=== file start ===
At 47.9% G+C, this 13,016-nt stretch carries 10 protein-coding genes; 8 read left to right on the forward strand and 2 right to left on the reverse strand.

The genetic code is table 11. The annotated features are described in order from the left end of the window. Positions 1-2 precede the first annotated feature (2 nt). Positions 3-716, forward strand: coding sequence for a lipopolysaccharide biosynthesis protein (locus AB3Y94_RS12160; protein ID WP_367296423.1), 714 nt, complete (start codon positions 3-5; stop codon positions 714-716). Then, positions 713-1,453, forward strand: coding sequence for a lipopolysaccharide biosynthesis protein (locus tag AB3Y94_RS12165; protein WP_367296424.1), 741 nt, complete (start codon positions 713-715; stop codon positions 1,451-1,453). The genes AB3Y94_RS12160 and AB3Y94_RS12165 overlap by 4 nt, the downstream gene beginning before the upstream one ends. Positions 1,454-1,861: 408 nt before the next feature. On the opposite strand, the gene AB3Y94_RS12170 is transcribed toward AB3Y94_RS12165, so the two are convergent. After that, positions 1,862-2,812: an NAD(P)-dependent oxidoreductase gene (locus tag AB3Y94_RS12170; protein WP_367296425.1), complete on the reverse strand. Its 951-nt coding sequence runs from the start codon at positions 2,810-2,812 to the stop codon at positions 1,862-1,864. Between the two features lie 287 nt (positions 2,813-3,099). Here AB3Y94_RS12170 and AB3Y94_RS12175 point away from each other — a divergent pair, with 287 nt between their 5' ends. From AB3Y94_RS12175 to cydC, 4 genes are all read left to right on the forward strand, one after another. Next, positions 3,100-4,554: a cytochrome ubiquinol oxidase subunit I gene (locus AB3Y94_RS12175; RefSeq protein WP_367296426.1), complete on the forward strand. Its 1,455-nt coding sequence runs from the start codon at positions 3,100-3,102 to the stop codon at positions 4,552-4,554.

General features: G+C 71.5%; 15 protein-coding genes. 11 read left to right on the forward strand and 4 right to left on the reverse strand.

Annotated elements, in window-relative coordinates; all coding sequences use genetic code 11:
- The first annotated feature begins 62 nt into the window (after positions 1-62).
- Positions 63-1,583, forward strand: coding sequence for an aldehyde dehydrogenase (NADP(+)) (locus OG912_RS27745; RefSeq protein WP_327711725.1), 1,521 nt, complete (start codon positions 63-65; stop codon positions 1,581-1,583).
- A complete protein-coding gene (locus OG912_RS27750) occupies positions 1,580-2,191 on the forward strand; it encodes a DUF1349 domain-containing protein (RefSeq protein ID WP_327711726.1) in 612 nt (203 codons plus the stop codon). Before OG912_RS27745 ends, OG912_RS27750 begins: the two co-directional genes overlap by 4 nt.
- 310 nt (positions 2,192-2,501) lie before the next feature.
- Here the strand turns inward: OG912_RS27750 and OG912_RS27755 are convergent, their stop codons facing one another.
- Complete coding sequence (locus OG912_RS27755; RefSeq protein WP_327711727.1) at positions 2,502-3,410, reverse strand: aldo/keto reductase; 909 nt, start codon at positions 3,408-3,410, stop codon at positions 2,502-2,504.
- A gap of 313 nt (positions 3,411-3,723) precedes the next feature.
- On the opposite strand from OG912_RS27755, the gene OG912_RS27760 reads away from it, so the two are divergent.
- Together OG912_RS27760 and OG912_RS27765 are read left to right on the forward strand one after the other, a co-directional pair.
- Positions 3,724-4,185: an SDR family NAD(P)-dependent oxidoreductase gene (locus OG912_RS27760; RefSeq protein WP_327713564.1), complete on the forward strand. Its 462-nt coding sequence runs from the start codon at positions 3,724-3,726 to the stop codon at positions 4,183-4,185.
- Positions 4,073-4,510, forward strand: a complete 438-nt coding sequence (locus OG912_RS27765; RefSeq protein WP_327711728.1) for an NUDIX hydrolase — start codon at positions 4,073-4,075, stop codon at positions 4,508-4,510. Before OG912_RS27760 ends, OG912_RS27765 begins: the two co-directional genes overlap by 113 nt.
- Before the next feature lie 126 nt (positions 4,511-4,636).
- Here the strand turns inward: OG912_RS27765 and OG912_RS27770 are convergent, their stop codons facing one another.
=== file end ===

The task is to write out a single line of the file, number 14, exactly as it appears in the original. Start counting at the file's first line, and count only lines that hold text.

- Positions 3,724-4,185: an SDR family NAD(P)-dependent oxidoreductase gene (locus OG912_RS27760; RefSeq protein WP_327713564.1), complete on the forward strand. Its 462-nt coding sequence runs from the start codon at positions 3,724-3,726 to the stop codon at positions 4,183-4,185.